Colman: THE FLAT-RATE TAX

In 1996 Steve Forbes ran for President.  His key Platform position was a FLAT TAX of 17%.  The idea of a Flat Tax was popularized by Dr. Milton Friedman in the 1960’s.  This is an idea that has been discussed for years.  The concept is simple—ever citizen should be treated equally, no loopholes, exemptions, special provisions.  All citizens are equal, so all should pay the same rate of taxation.

 Liberals are generally strong supporters of Social Security and Medicare.  These liberals might not be aware that both programs are supported by flat-rate taxes.

 Flat-rate taxes are regressive, meaning that they bear down harder on lower-income people.

 The benefits of derived from Social Security and Medicare may — or may not — be regressive.”

It is time—over 100 years since the passage of the Constitutional amendment to allow for the income tax—the 16th Amendment is law.  But times and attitudes have changed.  If we want equality mandated by government, then it has to be consistent.  A Flat Tax is the ultimate in consistency.  It is the ultimate in equality—no citizen is more important than another and none should be forced to, by percentage pay more than any other wage earner.  What do you think?  Time to change our tax system?

THE FLAT-RATE TAX

By Richard Colman, Exclusive to the California Political News and Views,  1/27/20 

 Tax day, April 15, 2020, is not far away.  And it’s not too early to think about taxes.

Some people like a flat-rate tax; others loathe it.  What many people do not know is that America already has flat-rate taxes.

 If there were a true flat-rate tax, paying taxes would be mathematically easy.  If the tax rate were 10 percent of all income, the tax on $100,000 of income would be $10,000.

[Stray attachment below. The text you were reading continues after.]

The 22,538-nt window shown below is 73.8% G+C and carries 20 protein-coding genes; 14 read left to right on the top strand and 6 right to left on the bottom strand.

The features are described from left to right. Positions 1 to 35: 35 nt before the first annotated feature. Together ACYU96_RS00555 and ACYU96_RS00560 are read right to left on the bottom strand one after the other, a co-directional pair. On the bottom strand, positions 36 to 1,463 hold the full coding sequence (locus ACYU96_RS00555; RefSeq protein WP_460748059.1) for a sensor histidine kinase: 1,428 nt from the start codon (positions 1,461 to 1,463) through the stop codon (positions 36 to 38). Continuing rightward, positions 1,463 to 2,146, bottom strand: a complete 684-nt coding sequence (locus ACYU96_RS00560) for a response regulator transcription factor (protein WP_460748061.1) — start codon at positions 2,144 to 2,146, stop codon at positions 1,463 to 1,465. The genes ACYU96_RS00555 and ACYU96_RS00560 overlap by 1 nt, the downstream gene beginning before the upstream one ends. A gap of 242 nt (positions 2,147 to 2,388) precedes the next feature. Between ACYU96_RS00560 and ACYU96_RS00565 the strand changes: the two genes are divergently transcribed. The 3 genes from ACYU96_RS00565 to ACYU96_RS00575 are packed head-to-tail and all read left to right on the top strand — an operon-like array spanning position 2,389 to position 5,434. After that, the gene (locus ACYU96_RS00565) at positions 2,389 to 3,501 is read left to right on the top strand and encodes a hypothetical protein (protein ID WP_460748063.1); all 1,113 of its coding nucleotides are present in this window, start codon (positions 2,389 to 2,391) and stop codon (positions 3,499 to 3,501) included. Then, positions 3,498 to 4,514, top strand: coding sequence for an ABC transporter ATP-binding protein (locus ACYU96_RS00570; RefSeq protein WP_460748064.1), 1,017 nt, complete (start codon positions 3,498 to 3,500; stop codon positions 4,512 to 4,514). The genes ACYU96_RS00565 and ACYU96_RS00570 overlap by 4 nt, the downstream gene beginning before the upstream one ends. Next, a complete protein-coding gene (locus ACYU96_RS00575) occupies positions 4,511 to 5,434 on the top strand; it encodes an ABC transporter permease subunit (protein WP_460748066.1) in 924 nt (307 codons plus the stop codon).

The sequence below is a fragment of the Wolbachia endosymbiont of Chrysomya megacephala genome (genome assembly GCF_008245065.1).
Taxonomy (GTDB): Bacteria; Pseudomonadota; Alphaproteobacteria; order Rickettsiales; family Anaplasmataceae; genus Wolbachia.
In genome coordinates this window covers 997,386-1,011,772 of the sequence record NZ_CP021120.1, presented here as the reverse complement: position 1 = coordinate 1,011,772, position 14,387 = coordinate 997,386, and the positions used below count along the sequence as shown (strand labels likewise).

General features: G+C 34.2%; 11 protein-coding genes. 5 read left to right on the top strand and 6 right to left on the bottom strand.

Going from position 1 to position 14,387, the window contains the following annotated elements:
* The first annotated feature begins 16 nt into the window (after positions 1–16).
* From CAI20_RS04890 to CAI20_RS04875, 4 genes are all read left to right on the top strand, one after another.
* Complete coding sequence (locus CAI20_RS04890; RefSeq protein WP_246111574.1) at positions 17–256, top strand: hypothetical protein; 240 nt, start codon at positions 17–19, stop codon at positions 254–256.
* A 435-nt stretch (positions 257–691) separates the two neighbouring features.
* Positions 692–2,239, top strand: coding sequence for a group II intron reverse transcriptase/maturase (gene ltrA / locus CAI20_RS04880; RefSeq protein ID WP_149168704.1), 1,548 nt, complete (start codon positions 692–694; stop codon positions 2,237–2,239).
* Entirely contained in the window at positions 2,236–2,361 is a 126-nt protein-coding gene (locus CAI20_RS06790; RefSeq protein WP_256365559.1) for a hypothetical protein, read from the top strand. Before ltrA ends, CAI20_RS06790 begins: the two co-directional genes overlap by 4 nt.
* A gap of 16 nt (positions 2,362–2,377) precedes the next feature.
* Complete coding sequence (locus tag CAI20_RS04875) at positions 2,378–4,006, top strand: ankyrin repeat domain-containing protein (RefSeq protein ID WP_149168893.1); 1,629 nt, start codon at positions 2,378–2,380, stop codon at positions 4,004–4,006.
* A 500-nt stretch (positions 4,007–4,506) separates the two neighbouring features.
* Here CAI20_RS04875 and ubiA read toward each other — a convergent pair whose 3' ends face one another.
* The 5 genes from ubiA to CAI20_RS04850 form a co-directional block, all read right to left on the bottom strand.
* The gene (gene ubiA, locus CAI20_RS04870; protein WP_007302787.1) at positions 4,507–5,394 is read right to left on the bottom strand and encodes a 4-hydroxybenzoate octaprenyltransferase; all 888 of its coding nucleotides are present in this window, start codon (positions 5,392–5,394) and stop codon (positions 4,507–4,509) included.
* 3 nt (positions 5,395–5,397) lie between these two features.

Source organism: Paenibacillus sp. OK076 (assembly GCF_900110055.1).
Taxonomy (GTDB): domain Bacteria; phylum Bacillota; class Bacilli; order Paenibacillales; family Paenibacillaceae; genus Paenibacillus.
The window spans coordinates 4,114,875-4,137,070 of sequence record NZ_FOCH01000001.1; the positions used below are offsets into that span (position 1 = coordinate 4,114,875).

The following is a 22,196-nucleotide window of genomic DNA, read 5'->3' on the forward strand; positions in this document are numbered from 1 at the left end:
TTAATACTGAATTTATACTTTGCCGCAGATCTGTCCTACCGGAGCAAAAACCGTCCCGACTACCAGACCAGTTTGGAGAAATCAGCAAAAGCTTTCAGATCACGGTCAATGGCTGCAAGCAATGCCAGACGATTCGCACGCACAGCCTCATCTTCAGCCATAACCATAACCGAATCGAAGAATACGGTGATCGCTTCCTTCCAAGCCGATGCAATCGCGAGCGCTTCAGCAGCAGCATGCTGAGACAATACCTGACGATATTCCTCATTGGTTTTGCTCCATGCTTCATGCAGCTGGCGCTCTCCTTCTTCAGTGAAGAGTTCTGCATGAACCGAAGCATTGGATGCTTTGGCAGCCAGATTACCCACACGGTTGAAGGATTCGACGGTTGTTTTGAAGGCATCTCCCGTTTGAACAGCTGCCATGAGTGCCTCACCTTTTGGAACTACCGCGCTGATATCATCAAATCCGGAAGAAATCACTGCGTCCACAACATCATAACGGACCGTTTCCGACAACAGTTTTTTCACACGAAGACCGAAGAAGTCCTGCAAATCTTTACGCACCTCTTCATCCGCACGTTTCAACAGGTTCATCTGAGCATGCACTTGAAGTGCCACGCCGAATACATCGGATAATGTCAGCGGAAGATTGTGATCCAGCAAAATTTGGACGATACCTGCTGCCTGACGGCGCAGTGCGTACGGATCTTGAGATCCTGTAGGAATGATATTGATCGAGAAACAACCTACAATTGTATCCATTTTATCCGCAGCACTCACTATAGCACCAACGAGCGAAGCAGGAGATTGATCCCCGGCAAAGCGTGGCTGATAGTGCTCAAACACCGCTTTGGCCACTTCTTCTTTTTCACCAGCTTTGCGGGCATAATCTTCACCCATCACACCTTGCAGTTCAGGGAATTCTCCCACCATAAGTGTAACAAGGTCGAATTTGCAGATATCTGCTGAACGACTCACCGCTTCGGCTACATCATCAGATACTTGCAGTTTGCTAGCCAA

One might ask if a flat-rate tax is fair. 

 A person earning $1 million ($1,000,000) per year would pay $100,000 in taxes while a person earning $50,000 a year would pay $5,000. 

 The individual earning $50,000 presumably would need the $5,000 paid in taxes more than the individual who paid $100,000.  The person earning $50,000 would have expenditures for food, shelter, utilities, and other expenses.  Paying $5,000 in taxes could be a hardship.

 Conservatives, in general, tend to support the flat-tax, arguing that government has no right to take a higher percentage of income from wealthier people than individuals who have lower incomes.

 Those opposed to the flat-rate tax tend to be liberals.  However, these liberals might not be aware that American wage earners already have to pay two flat-rate taxes.

The first flat-rate tax is the tax for Social Security.  That tax, which applies only to wages (not income derived from rent, interest, or the sale of stocks) is 6.2 percent.  The wage-earner’s boss has to match the 6.2 percent.  Thus, on wages of $100,000 annually, the total Social Security tax would be $12,400 ($6,200 from the worker and $6,200 from the boss).

 If wages, in 2020, exceeded $137,700 per year, no Social Security tax would be due.

 The second flat-rate tax is for Medicare.  That tax, for most people, is 1.45 percent of wages, and the boss has to match that 1.45 percent.  Thus, the Medicare tax on $100,000 of annual income would be $2,900.  People with higher wages (such as $200,000 per year or more) have a higher Medicare tax rate.

 The Medicare tax does not have a ceiling.  The Medicare tax applies to all wage income.  However, the Medicare tax, like the Social Security tax, applies only to wages, not other income. 

 Social Security and Medicare combined are called “payroll taxes.”

Both Social Security and Medicare are federal programs.  Social Security became law in 1935.  Medicare was signed into law in 1965.